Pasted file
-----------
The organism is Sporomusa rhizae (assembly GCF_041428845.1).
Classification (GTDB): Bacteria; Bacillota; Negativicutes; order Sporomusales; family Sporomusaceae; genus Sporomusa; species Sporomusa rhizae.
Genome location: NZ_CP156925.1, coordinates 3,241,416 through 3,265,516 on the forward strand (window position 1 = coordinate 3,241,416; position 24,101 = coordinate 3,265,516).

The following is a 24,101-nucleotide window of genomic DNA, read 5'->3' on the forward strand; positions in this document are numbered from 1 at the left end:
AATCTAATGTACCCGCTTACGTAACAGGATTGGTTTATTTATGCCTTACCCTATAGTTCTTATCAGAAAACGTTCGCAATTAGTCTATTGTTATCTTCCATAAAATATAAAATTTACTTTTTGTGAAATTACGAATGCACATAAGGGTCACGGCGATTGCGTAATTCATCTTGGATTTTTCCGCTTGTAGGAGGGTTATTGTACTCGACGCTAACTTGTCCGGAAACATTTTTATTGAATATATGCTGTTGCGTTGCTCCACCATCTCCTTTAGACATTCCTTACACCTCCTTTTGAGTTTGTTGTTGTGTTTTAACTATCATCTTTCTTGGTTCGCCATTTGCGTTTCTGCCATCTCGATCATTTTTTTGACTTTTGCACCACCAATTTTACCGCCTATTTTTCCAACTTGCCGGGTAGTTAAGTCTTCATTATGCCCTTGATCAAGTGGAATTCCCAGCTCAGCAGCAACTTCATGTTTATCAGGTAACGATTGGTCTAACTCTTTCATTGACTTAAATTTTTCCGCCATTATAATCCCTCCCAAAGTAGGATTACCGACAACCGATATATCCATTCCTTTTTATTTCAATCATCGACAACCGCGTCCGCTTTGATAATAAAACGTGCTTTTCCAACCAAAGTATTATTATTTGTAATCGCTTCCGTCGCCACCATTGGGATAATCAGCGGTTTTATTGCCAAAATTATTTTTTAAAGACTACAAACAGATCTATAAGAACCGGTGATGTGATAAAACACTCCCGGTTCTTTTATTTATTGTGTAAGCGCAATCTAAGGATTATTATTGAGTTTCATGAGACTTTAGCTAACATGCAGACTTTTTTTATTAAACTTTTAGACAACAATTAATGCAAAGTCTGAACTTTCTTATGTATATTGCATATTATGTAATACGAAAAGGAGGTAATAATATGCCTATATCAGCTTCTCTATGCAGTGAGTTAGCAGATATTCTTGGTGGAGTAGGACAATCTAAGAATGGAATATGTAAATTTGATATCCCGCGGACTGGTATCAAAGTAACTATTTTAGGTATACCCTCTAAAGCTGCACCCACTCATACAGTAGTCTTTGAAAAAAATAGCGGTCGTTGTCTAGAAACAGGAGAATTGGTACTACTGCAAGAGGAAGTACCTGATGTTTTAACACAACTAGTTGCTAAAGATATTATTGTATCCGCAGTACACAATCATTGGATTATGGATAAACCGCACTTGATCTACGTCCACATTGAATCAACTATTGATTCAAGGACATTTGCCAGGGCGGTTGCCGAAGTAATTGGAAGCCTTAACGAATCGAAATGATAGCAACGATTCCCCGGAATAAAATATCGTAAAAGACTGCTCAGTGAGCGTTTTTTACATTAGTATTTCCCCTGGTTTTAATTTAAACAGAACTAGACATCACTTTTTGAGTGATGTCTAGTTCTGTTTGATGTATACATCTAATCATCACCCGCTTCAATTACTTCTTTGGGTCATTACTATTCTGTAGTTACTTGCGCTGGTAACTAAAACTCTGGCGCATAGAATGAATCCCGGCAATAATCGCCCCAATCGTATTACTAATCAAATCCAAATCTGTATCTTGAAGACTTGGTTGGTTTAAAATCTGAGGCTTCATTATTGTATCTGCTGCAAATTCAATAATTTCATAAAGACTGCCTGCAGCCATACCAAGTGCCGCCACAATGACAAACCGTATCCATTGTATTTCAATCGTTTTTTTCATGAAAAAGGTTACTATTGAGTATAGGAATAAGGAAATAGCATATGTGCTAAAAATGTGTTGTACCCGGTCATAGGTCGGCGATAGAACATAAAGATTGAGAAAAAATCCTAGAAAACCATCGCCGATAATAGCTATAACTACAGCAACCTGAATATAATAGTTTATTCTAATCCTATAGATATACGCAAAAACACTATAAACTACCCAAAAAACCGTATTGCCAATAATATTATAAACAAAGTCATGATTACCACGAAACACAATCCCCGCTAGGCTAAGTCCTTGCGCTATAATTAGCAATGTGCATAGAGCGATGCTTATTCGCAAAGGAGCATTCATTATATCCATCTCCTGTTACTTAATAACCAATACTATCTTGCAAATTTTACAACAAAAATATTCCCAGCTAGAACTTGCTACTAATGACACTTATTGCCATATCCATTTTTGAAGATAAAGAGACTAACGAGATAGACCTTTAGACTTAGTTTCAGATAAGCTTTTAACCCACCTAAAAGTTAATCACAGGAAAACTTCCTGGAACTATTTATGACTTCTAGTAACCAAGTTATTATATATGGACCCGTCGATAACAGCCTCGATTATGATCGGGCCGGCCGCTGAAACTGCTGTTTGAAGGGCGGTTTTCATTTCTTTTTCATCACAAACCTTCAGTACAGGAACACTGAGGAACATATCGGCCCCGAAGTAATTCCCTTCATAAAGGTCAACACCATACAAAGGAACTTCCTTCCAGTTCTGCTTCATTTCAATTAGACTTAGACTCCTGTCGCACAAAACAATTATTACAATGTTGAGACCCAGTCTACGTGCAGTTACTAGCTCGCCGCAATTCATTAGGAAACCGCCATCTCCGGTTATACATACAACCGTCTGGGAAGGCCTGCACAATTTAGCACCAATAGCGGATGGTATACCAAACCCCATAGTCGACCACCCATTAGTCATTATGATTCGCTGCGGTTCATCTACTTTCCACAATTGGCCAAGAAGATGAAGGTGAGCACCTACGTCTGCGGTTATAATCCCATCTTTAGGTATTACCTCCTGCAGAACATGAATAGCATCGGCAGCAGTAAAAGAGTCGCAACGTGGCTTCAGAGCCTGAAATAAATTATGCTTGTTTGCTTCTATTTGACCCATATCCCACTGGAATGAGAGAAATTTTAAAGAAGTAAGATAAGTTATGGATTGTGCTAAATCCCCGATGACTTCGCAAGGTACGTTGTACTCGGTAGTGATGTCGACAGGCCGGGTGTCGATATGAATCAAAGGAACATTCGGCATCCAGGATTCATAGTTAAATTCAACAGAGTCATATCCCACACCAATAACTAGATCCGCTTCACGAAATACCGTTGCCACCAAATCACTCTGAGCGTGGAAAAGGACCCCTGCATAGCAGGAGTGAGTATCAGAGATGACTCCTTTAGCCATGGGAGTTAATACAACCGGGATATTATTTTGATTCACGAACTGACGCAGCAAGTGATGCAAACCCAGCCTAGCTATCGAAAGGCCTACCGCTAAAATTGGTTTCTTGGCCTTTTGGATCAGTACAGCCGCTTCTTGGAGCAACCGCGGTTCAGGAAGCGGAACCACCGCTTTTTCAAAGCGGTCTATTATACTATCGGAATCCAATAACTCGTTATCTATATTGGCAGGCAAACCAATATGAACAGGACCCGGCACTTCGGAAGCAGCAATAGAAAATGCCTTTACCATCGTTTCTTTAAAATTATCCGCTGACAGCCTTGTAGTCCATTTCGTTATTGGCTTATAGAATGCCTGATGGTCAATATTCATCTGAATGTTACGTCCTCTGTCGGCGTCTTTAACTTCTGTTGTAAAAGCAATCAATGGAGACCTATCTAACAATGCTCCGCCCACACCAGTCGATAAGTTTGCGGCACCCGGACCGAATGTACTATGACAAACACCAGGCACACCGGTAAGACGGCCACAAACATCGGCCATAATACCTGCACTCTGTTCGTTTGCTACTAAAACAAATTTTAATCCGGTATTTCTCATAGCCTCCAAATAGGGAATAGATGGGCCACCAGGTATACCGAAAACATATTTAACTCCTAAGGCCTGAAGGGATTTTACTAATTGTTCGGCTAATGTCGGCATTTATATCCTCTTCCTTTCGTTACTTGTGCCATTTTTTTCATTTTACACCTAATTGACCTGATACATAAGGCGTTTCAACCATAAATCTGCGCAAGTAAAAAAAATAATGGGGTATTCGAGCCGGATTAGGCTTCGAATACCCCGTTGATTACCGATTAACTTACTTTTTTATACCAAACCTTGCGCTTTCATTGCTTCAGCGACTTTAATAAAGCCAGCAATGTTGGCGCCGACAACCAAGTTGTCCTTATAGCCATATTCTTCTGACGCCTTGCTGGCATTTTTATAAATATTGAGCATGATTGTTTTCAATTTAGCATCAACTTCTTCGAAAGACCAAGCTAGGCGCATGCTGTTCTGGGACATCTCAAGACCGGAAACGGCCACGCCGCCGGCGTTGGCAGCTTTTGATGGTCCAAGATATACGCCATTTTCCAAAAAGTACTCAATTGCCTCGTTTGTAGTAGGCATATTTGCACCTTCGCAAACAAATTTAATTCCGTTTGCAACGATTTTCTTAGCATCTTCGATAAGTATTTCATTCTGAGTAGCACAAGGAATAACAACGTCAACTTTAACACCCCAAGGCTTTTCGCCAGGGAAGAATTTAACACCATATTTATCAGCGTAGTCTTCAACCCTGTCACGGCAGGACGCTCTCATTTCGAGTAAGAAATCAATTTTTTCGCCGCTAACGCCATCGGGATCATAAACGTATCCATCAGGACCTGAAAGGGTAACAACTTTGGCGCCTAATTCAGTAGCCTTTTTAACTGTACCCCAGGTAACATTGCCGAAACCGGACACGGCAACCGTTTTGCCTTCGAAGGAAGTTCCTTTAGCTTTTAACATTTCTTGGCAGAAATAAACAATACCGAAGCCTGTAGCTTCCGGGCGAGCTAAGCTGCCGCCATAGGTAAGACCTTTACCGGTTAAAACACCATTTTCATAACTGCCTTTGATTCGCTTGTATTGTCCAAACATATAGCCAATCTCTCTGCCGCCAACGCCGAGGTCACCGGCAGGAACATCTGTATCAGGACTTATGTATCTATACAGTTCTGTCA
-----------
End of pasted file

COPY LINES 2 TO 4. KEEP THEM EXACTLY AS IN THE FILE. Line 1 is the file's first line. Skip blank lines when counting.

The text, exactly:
Classification (GTDB): Bacteria; Bacillota; Negativicutes; order Sporomusales; family Sporomusaceae; genus Sporomusa; species Sporomusa rhizae.
Genome location: NZ_CP156925.1, coordinates 3,241,416 through 3,265,516 on the forward strand (window position 1 = coordinate 3,241,416; position 24,101 = coordinate 3,265,516).

The following is a 24,101-nucleotide window of genomic DNA, read 5'->3' on the forward strand; positions in this document are numbered from 1 at the left end: